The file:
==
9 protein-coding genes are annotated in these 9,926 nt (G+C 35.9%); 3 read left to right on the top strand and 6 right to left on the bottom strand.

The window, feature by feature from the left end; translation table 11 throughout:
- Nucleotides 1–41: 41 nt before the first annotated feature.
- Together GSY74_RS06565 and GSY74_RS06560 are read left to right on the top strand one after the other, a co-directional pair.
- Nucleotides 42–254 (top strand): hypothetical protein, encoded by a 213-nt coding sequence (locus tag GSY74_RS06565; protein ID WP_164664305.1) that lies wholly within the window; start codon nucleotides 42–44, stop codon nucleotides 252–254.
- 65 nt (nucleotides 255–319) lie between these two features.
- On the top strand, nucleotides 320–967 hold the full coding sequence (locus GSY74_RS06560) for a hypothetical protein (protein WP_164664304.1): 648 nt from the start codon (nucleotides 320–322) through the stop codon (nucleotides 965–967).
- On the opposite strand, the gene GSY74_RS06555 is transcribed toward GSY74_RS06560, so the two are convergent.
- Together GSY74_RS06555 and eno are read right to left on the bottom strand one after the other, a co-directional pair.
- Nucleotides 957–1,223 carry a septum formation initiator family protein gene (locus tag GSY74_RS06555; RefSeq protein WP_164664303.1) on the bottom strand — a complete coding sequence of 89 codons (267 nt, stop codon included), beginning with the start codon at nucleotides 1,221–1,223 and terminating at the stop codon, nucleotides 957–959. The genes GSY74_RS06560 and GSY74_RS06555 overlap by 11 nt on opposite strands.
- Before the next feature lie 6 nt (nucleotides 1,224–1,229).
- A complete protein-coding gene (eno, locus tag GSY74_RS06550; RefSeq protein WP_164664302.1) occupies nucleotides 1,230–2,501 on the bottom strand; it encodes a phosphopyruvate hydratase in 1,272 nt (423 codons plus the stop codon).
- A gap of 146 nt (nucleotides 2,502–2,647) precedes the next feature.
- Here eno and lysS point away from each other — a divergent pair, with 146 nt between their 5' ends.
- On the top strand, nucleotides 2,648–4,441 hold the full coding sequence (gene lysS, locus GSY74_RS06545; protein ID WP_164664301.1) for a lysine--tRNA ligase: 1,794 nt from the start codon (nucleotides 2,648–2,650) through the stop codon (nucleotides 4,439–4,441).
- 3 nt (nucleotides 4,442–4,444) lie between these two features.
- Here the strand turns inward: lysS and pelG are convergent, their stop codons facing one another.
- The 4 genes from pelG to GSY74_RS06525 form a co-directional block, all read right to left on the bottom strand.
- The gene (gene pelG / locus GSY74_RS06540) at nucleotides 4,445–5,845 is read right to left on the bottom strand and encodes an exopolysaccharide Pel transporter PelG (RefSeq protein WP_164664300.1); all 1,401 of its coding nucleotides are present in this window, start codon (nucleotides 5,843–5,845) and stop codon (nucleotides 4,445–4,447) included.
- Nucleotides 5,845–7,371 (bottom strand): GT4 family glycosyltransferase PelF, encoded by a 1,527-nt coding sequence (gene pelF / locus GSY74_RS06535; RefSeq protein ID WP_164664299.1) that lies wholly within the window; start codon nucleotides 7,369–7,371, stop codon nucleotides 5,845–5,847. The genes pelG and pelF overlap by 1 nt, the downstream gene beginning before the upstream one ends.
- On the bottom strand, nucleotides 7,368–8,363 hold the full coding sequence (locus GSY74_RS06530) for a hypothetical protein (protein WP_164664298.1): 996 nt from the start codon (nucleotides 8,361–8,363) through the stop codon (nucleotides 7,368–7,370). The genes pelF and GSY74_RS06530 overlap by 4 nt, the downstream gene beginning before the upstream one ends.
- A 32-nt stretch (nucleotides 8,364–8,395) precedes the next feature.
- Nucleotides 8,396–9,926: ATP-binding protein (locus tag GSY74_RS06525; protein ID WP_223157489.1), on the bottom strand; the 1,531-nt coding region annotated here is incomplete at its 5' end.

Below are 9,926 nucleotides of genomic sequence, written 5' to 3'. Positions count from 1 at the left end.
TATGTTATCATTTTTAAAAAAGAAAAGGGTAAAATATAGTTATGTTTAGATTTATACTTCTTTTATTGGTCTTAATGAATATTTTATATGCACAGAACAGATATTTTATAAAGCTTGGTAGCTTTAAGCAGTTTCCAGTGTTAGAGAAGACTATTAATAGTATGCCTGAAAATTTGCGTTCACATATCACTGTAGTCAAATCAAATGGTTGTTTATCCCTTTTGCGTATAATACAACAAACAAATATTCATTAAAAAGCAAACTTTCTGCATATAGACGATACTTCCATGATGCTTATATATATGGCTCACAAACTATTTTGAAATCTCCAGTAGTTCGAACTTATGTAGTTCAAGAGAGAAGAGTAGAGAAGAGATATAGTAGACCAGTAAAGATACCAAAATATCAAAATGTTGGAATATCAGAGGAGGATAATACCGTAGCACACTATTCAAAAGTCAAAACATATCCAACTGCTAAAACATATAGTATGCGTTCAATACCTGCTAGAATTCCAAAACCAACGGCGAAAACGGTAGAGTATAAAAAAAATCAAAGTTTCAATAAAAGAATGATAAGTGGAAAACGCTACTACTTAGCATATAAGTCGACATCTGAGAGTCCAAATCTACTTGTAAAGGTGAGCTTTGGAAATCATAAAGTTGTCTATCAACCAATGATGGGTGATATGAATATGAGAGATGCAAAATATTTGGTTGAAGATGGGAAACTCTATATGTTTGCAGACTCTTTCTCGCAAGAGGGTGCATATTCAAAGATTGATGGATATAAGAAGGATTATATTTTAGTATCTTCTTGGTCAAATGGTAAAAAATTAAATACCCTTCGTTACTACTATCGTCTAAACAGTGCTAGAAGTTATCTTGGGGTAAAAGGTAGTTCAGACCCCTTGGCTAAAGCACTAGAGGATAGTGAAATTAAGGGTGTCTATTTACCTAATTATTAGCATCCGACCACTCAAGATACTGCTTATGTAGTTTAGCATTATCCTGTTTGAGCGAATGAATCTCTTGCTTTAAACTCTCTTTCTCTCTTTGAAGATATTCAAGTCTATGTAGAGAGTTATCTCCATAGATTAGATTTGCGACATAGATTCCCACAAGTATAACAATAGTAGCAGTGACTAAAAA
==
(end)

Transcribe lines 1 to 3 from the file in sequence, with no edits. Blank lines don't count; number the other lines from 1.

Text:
9 protein-coding genes are annotated in these 9,926 nt (G+C 35.9%); 3 read left to right on the top strand and 6 right to left on the bottom strand.

The window, feature by feature from the left end; translation table 11 throughout:
- Nucleotides 1–41: 41 nt before the first annotated feature.